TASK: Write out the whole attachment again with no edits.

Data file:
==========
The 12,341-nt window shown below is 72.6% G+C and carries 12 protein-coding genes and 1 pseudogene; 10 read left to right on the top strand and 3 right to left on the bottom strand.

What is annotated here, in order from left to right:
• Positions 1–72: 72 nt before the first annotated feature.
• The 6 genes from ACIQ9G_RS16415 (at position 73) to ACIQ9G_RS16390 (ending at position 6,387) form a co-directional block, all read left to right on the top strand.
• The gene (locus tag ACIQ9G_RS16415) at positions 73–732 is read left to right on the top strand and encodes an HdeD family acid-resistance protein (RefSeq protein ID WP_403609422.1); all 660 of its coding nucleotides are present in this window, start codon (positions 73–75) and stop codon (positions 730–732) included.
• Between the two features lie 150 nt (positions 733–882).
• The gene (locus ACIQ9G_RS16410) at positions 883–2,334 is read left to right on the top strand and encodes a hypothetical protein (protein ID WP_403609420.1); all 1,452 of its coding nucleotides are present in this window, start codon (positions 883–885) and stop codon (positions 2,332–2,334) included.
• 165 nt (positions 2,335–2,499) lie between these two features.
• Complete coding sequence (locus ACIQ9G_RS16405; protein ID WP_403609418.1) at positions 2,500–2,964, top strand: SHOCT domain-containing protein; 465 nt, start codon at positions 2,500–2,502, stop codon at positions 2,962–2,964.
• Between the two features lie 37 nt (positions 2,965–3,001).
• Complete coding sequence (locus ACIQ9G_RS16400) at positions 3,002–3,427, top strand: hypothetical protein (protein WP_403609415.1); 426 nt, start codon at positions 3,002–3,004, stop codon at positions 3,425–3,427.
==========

The 12,341-nt window shown below is 72.6% G+C and carries 12 protein-coding genes and 1 pseudogene; 10 read left to right on the top strand and 3 right to left on the bottom strand.

What is annotated here, in order from left to right:
• Positions 1–72: 72 nt before the first annotated feature.
• The 6 genes from ACIQ9G_RS16415 (at position 73) to ACIQ9G_RS16390 (ending at position 6,387) form a co-directional block, all read left to right on the top strand.
• The gene (locus tag ACIQ9G_RS16415) at positions 73–732 is read left to right on the top strand and encodes an HdeD family acid-resistance protein (RefSeq protein ID WP_403609422.1); all 660 of its coding nucleotides are present in this window, start codon (positions 73–75) and stop codon (positions 730–732) included.
• Between the two features lie 150 nt (positions 733–882).
• The gene (locus ACIQ9G_RS16410) at positions 883–2,334 is read left to right on the top strand and encodes a hypothetical protein (protein ID WP_403609420.1); all 1,452 of its coding nucleotides are present in this window, start codon (positions 883–885) and stop codon (positions 2,332–2,334) included.
• 165 nt (positions 2,335–2,499) lie between these two features.
• Complete coding sequence (locus ACIQ9G_RS16405; protein ID WP_403609418.1) at positions 2,500–2,964, top strand: SHOCT domain-containing protein; 465 nt, start codon at positions 2,500–2,502, stop codon at positions 2,962–2,964.
• Between the two features lie 37 nt (positions 2,965–3,001).
• Complete coding sequence (locus ACIQ9G_RS16400) at positions 3,002–3,427, top strand: hypothetical protein (protein WP_403609415.1); 426 nt, start codon at positions 3,002–3,004, stop codon at positions 3,425–3,427.